I’ve been into the idea of sheet pan meals ever since I met the lovely and talented Molly (of Dunk and Crumble) at a training for QVC . Molly was there to promote her new cookbook called Sheet Pan Suppers, and I was immediately intrigued. The book is brilliant. Molly is brilliant. Sheet pan suppers are totally freaking brilliant.
(And hey! FYI, Molly came out with a sequel to her first book this past year and it is equally as great.)
Since then, I’ve been playing around with different sheet pan meals and this one seemed like a no brainer. Sausage and peppers has been a staple in my family for as long as I can remember. Nine out of ten family gatherings will always have a big dish of it on the table. It’s definitely an Italian thing, but arguably a New Jersey thing too (they tend to go hand in hand).
That said, this dish was never exactly a favorite of mine. I didn’t hate it, but it wasn’t something I ever looked forward to. For one, I never cared much for sausage, and the rest of it just seemed meh. It’s funny how your taste changes over time, and recently, I not only developed a taste for Italian sausage, I actually started to crave sausage and peppers. I didn’t have a family recipe to follow, but thought how hard could it be? So I winged it. And no offense to the family, but this version I came up with is way better (wink).
Why? It all comes down to roasting. The dish I grew up eating consisted of sweet bell peppers and onions cooked down to mush in a bunch of liquid (namely, wine) and oftentimes also contained potatoes that, #sorrynotsorry, were bland and boring. The sausage then basically braised / steamed in the liquid. It could usually be found bubbling away in a crock pot with a tray of hard rolls next to it. There was never any browning happening, and that’s where my version is different.
By roasting the peppers and onions at a high temperature, it allows them to get buttery soft and caramelized. This addition of flavor and texture is a game changer, not to mention the sausage. Since it cooks a lot faster than the veggies, it gets added only for the last few minutes of cooking. Then, the broiler steps in to give it a beautifully browned and crisp exterior.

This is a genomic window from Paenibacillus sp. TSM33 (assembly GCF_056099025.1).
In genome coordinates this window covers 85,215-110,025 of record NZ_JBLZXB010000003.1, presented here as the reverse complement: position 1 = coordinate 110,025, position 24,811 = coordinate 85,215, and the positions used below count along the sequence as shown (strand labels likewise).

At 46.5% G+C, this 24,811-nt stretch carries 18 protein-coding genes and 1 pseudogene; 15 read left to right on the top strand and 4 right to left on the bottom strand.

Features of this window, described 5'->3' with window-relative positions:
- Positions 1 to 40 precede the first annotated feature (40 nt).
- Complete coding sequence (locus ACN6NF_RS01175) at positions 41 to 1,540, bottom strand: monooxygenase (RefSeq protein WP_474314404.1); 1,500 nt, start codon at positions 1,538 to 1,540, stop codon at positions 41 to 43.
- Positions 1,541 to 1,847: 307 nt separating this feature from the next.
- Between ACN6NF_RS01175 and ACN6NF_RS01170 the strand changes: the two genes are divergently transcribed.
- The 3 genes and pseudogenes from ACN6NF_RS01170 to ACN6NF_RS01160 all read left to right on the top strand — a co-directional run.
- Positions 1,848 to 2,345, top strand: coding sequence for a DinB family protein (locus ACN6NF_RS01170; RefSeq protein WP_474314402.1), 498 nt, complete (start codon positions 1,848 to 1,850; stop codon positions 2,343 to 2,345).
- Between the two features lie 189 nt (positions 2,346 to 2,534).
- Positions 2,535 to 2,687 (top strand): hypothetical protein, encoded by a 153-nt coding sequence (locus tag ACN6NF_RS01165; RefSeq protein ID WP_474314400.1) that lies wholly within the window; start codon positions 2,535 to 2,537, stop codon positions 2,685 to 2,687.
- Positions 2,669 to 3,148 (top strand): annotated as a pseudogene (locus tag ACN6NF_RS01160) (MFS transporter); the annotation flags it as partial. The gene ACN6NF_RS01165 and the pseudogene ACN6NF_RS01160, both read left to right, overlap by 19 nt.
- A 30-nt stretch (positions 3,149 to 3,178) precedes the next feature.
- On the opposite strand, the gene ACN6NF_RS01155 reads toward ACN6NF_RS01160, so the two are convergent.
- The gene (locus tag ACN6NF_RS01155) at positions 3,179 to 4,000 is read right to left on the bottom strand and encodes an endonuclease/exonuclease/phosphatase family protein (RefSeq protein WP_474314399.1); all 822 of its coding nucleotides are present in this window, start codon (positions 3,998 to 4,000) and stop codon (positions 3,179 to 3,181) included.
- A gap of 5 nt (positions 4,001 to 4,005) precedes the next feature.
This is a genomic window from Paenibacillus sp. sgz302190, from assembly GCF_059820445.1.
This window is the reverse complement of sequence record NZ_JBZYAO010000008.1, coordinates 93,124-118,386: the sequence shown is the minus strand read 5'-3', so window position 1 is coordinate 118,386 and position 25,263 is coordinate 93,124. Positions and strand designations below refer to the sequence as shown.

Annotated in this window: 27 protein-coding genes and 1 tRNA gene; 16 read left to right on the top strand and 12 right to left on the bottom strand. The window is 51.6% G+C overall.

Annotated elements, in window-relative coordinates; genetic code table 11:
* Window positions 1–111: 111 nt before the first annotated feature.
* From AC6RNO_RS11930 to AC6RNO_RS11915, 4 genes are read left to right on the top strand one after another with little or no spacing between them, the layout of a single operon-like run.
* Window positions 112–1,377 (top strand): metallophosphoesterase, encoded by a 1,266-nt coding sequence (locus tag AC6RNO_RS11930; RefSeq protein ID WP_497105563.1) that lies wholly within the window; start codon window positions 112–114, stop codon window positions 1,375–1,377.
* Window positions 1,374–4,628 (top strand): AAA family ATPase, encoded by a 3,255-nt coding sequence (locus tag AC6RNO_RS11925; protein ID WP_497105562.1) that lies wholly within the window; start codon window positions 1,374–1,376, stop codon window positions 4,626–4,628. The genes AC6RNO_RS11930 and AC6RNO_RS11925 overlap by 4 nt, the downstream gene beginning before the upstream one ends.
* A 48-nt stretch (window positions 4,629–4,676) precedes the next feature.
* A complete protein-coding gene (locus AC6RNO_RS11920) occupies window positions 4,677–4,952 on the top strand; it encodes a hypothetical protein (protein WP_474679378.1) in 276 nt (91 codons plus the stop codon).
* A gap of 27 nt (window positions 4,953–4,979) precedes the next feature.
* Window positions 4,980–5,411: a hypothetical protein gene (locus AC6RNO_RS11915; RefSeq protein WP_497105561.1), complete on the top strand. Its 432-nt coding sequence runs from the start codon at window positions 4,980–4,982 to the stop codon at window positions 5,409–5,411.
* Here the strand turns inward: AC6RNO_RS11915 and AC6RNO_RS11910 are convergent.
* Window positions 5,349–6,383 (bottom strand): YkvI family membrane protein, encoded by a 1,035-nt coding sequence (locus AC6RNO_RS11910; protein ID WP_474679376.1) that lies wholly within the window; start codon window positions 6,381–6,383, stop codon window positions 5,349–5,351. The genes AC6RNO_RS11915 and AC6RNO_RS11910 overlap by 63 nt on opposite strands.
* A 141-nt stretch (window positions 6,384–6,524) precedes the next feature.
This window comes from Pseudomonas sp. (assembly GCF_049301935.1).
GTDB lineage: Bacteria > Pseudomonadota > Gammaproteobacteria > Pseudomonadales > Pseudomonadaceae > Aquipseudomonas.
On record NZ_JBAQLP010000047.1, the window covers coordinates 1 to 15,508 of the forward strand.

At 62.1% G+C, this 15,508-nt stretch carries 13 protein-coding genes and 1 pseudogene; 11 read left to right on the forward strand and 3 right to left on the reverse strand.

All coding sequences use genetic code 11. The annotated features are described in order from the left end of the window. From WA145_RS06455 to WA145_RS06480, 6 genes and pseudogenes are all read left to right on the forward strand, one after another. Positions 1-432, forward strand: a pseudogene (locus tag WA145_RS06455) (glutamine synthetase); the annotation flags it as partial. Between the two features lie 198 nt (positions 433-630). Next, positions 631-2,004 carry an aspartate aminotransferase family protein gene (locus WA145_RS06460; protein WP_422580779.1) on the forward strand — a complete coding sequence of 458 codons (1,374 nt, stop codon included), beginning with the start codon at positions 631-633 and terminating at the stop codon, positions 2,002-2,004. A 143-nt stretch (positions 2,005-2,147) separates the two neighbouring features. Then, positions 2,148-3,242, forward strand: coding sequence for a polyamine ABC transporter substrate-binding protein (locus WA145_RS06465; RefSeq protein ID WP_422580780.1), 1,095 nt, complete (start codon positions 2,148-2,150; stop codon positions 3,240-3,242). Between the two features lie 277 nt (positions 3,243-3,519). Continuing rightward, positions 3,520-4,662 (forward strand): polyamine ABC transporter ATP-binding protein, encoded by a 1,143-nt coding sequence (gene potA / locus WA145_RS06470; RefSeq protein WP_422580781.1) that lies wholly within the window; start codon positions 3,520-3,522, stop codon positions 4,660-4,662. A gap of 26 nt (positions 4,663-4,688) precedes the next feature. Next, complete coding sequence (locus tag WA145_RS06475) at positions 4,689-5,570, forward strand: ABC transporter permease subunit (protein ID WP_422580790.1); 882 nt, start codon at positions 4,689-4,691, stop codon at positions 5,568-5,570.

We have an amazing butcher in town that makes homemade Italian sausage the old fashioned way, and it is by far my favorite. Use hot or sweet, whatever you like. The addition of both fennel seeds (which are typically found in sweet Italian sausage) and jalapeños is optional, but I think they add extra flavor and pizzaz. Yeah thats right, pizzaz.
This is a great low-carb, paleo friendly meal that’s perfect for weeknight dinners or for serving a crowd. It’s great on it’s own, but personally I love it even more tucked into a crusty Italian roll (or better yet, garlic bread). It’s easy, it’s tasty, and it’s always a crowd pleaser. Be sure to give this one a try.
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Four Years Ago: Grilled Vegetable Panzanella
- 2 medium-large bell peppers, any color, cored and thinly sliced
- 1-2 jalapeños, thinly sliced (optional)
- 1 large yellow or sweet onion, thinly sliced
- 2-3 cloves garlic, very thinly sliced
- 1 teaspoon fennel seeds (optional)
- salt and pepper to taste
- 3 tablespoons olive oil
- 1 1/2 lbs Italian sausage, hot or sweet, cut into 4-inch pieces
- Italian flat leaf parsley, leaves only, for garnish (optional)
- rolls or Italian bread for serving (optional)
- Preheat the oven to 425 degrees.
- Combine bell peppers, jalapeños (if using), onion, garlic, and fennel seeds (if using) on a large sheet pan. Season generously with salt and pepper, then drizzle with olive oil and mix to combine.
- Roast for 20 minutes, then use a spatula to mix the vegetables around. Roast for another 20 minutes, or until very soft and caramelized around the edges (it may take a little longer).
- Arrange the sausage over top, then roast for another 8-10 minutes, or until cooked through. Place the pan on the top rack of the oven and switch the broiler on to high. Keep a close eye on it and remove as soon as the sausage browns.
- Sprinkle with parsley and serve as-is or with rolls to make sandwiches.
- If doubling or tripling for a crowd, be sure to use separate sheet pans for each batch. Combining too many ingredients on one pan will cause them to steam rather than caramelize.